Crowdcube helps bring pyrotechnic torch technology to market
With more than 120m landmines stored and deployed in places of conflict and post-conflict around the world and 20,000 victims of landmines every year, a British company is set to tackle the problem head on with its revolutionary pyrotechnic torch technology after raising funds on equity crowdfunding platform Crowdcube.
Disarmco, which raised almost £150K against its original £120K target and attracted 126 investors, turned to crowdfunding after its earlier efforts to attract investors through more traditional means failed.
Crowdcube investors will help Disarmco develop and launch one of its first commercial products, the Dragon Torch, engineered to help safely and effectively dispose of landmines and other unexploded ordnance (UXO) and is currently undergoing final testing at its base in the South East. A second product, a portable ammunition disposal facility (ADF) that assists in the disposal of obsolete munitions stockpiles, is also being developed.
Co-founders, CEO Arpana Gandhi and CTO John Reid, expect to have a fully operational and commercial pyrotechnic torch within 6-8 weeks and will file a patent for the technology, which offers a unique and environmentally friendly approach to demining. In addition, with tight restrictions on the transportation of explosive products, which makes the job of demining even more challenging, Disarmco is also looking to get the Dragon Torch downgraded in Health & Safety testing as the torch is inert until assembled. This makes the transport and movement of the torch across all borders, easier and safer.
The firm has already received significant interest from NGOs (non government organisations), UNMAS (United Nations Mine Action Service) and commercial organisations to trial the torch in Kuwait, Libya, Afghanistan, Iraq, Pakistan and the Far East.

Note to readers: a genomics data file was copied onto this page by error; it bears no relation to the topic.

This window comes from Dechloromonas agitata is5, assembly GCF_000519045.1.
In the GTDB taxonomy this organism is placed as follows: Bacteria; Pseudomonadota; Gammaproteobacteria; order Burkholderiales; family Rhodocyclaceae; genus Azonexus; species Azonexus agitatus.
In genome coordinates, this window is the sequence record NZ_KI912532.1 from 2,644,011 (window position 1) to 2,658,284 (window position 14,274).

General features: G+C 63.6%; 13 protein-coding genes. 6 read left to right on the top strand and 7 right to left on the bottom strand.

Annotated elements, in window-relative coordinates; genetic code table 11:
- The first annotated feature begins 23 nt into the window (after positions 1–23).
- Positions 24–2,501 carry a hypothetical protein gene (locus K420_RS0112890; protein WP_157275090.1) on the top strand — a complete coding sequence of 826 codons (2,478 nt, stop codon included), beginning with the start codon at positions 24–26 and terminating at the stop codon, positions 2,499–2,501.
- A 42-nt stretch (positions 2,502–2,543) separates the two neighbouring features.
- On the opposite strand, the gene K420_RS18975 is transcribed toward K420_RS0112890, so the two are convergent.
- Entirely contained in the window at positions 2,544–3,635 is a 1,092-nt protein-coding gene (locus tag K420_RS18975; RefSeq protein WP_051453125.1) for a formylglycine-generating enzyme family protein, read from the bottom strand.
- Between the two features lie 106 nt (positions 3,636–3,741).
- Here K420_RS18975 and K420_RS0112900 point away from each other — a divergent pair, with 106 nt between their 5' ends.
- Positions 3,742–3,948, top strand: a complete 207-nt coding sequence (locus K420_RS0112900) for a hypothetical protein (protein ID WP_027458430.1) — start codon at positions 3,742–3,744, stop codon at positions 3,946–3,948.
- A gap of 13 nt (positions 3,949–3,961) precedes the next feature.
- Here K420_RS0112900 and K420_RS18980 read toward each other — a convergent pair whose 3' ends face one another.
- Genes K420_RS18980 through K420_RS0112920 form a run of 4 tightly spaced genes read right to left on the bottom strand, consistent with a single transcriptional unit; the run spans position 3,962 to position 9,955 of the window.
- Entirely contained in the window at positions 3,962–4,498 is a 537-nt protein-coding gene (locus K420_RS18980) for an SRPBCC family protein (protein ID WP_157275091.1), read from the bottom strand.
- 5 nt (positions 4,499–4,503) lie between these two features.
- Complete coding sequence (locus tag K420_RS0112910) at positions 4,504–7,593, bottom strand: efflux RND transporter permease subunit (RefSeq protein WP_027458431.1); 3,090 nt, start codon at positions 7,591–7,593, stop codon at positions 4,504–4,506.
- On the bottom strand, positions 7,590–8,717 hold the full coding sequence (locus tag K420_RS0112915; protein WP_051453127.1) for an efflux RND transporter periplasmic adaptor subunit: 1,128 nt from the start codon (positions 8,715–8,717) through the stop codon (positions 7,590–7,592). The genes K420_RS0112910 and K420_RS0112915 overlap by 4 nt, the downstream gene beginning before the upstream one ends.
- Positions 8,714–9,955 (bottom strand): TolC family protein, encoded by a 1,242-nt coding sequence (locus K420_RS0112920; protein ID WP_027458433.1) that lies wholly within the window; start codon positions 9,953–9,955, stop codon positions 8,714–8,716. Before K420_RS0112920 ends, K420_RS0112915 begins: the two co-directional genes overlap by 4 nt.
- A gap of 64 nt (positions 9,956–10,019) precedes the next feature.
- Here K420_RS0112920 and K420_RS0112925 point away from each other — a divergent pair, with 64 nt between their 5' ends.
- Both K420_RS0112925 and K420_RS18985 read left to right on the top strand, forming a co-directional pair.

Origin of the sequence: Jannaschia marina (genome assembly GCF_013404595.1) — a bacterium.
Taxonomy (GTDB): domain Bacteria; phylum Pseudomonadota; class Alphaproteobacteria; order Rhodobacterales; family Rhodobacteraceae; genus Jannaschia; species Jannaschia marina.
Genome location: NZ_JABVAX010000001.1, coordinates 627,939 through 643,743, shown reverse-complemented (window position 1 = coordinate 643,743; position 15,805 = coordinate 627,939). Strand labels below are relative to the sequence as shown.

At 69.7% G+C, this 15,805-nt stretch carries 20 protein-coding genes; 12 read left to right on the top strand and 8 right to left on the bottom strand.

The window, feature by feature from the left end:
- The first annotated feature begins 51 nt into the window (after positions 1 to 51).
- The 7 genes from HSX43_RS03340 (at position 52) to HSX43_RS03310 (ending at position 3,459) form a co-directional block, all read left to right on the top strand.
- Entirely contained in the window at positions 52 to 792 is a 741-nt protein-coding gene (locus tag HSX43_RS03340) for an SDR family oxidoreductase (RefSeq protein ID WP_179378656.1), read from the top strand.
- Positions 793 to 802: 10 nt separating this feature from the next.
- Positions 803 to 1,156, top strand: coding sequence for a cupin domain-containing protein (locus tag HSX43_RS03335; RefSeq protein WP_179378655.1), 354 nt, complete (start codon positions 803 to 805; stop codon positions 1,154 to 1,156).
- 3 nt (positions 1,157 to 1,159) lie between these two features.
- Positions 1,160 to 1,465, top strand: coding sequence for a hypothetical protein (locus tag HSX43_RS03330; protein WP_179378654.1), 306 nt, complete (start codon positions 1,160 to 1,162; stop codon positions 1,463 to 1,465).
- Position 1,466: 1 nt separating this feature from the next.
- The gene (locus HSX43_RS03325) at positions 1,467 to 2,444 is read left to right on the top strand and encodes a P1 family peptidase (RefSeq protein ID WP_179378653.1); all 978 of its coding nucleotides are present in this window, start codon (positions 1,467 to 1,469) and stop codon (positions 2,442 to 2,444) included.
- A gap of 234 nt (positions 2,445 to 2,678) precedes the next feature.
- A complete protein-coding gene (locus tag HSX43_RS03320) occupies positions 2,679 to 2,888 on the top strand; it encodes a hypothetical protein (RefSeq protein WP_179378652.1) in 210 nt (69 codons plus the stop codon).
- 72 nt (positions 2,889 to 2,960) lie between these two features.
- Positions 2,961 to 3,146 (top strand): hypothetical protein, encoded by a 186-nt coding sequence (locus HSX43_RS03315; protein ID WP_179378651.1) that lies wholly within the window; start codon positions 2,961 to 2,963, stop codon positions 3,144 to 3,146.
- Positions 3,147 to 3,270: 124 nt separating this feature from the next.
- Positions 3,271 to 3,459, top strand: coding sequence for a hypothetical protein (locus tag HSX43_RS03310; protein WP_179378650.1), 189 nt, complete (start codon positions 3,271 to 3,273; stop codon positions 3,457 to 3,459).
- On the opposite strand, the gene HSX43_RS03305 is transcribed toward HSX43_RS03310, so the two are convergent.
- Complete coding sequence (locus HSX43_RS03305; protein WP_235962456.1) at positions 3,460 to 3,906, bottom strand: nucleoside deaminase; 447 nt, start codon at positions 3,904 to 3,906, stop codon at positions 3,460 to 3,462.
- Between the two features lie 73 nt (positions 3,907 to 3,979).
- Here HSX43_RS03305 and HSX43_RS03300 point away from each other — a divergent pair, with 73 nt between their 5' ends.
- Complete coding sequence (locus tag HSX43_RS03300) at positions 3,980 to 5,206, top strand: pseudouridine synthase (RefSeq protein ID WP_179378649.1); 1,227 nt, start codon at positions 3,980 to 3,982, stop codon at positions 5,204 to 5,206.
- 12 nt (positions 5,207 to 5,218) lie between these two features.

An entrepreneur actively involved in fundraising activities for landmine charities, Arpana Gandhi, explains: "There are so many people living in conflict and post-conflict countries who face daily dangers due to anti-personnel mines, IEDs and other stockpiled or abandoned explosive ordnance. We want to support charity workers, NGOs and commercial organisations to make their jobs easier and safer through more effective and lower cost technology. We've carefully planned how we gain market entry and our aim is to offer a toolbox of products to become the de-facto service within the defence sector."
Gandhi adds: "Crowdcube has been incredibly supportive of our mission and goals and our investors have taken a keen interest, wanting to learn as much as possible about the business and our products. Unfortunately, many of the investors and VCs we approached in the past were either very cynical or risk-averse about investing in what we see as life-saving and life-changing technology."
Darren Westlake, CEO and co-founder of Crowdcube, adds: "We are incredibly proud to be supporting Disarmco and delighted to see that they have exceeded their original funding target due to popular demand. Landmines and other hazardous ordnance present a huge humanitarian and commercial challenge for demining organisations around the world, but Disarmco clearly has a competitive edge and the commercial and technical skills to become a leader in this field. We and all 126 investors are excited to be part of bringing this technology to market."
With development of the technology currently taking place in a factory in Essex, Professor Stephen Murray, Head of Energetics, Engineering and Applied Science at the British Defence Academy at Cranfield University is acting as a consultant to Disarmco. The company is also being supported by Simon Weston OBE and Falklands War veteran – in his role as a Non-Executive Director and an ambassador for raising awareness of the dangers of obsolete stockpiles of munitions – and former SAS soldier, Andy McNab.
Disarmco will be seeking additional investment to further develop its ADF product and a revolutionary patented X-ray IED detection system. It is looking to raise £10m over the next 12-18 months, with the company operating profitably based on its pyrotechnic products.